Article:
Space

May 3, 2013

NASA astrophysicist elected to National Academy of Sciences

NASA astrophysicist Chryssa Kouveliotou, a senior scientist at NASA’s Marshall Space Flight Center in Huntsville, Ala., has been selected for membership in the National Academy of Sciences, in recognition of her distinguished and continuing achievements in original scientific research.

Kouveliotou, a longtime leading researcher in NASA’s space science mission, conducts extensive research on a host of astronomical phenomena including black holes, neutron stars and gamma-ray bursts. She is one of 84 new members and 21 foreign associates from 14 countries recently announced as members.

“I salute the National Academy of Sciences for their recognition of the groundbreaking scientific contributions that Dr. Kouveliotou has made in the field of high energy astrophysics,” said John Grunsfeld, associate administrator for NASA’s Science Mission Directorate in Washington. “Her work in expanding our knowledge of the nature of cosmic gamma-ray bursts, and her broad efforts in the service of science are exemplary of the creativity, collaboration and innovation that are hallmarks of a great scientist. I extend my heartfelt congratulations to her, and am confident that she will continue to do great science and serve the nation as a member of the academy.”

Kouveliotou, who joined NASA in 2004, has been the principal investigator on numerous research projects in the United States and Europe. Currently, she is a co-investigator on the Gamma-ray Burst Monitor, an instrument flying aboard the Fermi Gamma-ray Space Telescope; an associated scientist on Swift, a multi-wavelength observatory dedicated to the study of gamma-ray burst science; and a member of the NASA’s Nuclear Spectroscopic Telescope Array (NuSTAR) science team, researching topics that investigate the most powerful explosions in the universe. Throughout her career, she has worked on a succession of vital NASA research missions, including the International Sun Earth Explorer-3, the Solar Maximum Mission and the Burst and Transient Source Experiment, which flew on NASA’s Compton Gamma-Ray Observatory.

Her numerous contributions to the fields of astronomy and astrophysics have expanded scientific understanding of fleeting, transient phenomena in the Milky Way galaxy and throughout the universe. Besides determining the unique properties of the highly energetic emissions from gamma-ray bursts – the brightest and most powerful cosmic events ever documented – Kouveliotou was part of the team which first revealed the extragalactic nature of these sources. She and her team made the first confirmed detection of ultra-dense neutron stars called magnetars, which are the cinders of stars left over after a supernova.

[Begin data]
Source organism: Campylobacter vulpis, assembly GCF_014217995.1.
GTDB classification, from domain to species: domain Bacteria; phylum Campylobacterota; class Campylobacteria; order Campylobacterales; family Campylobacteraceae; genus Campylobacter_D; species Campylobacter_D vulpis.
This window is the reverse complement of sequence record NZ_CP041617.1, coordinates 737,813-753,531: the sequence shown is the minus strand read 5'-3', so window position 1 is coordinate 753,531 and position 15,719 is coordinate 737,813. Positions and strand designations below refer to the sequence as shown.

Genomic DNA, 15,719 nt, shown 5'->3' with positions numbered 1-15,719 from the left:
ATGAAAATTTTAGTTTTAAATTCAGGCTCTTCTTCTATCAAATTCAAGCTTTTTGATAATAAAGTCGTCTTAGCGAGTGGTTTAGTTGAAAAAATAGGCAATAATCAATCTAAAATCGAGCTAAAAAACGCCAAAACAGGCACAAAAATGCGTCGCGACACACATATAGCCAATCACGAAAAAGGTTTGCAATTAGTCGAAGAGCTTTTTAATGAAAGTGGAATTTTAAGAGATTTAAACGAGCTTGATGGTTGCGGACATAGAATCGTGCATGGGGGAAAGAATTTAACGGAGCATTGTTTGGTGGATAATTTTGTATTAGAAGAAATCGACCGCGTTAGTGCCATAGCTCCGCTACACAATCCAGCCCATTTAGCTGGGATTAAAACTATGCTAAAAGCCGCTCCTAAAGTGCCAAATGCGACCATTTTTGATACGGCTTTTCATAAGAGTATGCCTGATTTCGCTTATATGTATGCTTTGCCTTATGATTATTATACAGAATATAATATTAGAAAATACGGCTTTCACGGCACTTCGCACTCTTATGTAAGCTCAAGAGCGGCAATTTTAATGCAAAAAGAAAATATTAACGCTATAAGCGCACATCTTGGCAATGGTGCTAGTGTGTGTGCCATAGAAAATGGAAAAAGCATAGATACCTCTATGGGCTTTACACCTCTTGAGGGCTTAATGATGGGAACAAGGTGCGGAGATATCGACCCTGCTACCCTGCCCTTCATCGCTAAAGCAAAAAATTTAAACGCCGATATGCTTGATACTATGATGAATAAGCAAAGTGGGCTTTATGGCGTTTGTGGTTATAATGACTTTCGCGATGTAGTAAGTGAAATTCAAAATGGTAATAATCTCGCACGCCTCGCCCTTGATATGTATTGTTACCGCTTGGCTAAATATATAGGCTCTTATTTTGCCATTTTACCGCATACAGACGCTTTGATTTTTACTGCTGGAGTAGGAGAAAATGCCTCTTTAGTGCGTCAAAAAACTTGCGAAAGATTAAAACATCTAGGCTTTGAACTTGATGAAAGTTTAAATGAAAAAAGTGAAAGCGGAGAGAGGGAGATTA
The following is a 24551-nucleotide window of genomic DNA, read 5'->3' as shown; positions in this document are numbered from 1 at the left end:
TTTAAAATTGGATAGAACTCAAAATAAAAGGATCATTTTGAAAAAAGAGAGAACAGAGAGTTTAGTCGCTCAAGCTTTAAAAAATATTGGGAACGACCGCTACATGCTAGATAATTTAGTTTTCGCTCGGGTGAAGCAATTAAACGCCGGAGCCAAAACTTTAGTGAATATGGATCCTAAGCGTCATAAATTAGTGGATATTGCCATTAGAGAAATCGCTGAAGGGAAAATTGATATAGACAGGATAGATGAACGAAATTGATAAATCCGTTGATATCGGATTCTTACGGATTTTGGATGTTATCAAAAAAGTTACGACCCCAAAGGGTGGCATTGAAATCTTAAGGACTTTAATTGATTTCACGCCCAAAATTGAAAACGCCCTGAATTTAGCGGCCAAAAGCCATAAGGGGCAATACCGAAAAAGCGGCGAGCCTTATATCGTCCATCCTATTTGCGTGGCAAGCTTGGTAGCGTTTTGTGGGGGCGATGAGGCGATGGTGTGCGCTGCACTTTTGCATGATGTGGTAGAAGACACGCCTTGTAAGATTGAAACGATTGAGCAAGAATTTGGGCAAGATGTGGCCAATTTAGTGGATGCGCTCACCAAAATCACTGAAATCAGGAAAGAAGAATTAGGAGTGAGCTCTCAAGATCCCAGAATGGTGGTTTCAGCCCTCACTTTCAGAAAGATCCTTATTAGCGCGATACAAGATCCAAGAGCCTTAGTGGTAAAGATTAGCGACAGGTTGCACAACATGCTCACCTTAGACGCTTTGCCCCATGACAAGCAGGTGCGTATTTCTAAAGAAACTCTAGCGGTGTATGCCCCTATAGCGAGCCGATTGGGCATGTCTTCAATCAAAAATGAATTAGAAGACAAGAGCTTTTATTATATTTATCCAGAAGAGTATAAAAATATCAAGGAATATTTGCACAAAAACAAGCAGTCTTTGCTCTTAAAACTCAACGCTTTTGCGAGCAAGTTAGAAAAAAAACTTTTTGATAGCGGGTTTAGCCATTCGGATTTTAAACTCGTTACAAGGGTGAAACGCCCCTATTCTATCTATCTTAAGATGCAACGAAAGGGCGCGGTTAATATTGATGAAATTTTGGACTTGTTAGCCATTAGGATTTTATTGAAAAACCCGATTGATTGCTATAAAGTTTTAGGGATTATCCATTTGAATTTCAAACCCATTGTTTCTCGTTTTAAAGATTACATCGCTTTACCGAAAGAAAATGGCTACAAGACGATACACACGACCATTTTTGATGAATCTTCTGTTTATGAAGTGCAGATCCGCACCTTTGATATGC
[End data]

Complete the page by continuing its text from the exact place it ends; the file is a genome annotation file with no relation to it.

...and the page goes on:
A native of Athens, Greece, Kouveliotou has received numerous awards for her work. In 2012 alone, she earned the Dannie Heineman Prize for Astrophysics and the NASA Exceptional Service Medal, and was named one of Time Magazine’s 25 most influential people in space.




All of this week's top headlines to your email every Friday.


 
 

 

News Briefs August 18, 2014

New U.S. strikes in Iraq include land-based bombers The latest round of U.S. airstrikes in Iraq against the Islamic State extremist group includes the first reported use of land-based bombers in the military campaign. U.S. Central Command says a combination of bombers, fighter jets, attack planes and unmanned drones hit targets near Iraq’s largest dam...
 
 

Headlines August 18, 2014

News NATO would respond militarily to Crimea-style infiltration: general If Russia tries to infiltrate troops into a NATO country, even out of official military uniform as it did before it annexed Ukraine’s Crimea, NATO will respond militarily, the alliance’s top commander said in an interview published Aug. 17. http://www.reuters.com/article/2014/08/17/us-ukraine-crisis-breedlove-i...
 
 

U.S. Navy to test, evaluate Lockheed Martin industrial exoskeletons

Lockheed Martin has received a contract through the National Center for Manufacturing Sciences for the U.S. Navy to evaluate and test two FORTIS exoskeletons. This marks the first procurement of Lockheed Martin’s exoskeletons for industrial use. Terms of the contract were not disclosed. The FORTIS exoskeleton is an unpowered, lightweight exoskeleton that increases an operator’s...
 

 

Orbital completes third cargo delivery mission to ISS

Orbital Sciences Corporation, one of the world’s leading space technology companies, announced Aug. 18 the successful completion of its third cargo delivery mission to the International Space Station in the past 10 months, including the initial demonstration flight completed in October 2013 and the first two operational missions under the company’s $1.9 billion Commercial Resupply...
 
 

Brown extends tax credit to Northrop Grumman

California Gov. Jerry Brown has signed legislation that extends a $420 million state tax credit to aerospace giant Northrop Grumman after approving a similar deal for its competitor, Lockheed Martin. Brown’s office announced Aug. 15 that he signed SB718 by Sens. Richard Roth, D-Riverside, and Sen. Stephen Knight, R-Palmdale. It expands an aerospace tax credit...
 
 
Air Force photograph by SSgt. Sean Martin

Bomber crews showcase take-off talents

https://www.youtube.com/watch?v=F_8qr7ojpWg&feature=player_embedded Air Force photograph by SSgt. Sean Martin A B-52H Stratofortress starts its engines during a Minimum Interval Takeoff on Barksdale Air Force Base, La., Au...
 




0 Comments


Be the first to comment!


Leave a Reply

Your email address will not be published. Required fields are marked *

You may use these HTML tags and attributes: <a href="" title=""> <abbr title=""> <acronym title=""> <b> <blockquote cite=""> <cite> <code> <del datetime=""> <em> <i> <q cite=""> <strike> <strong>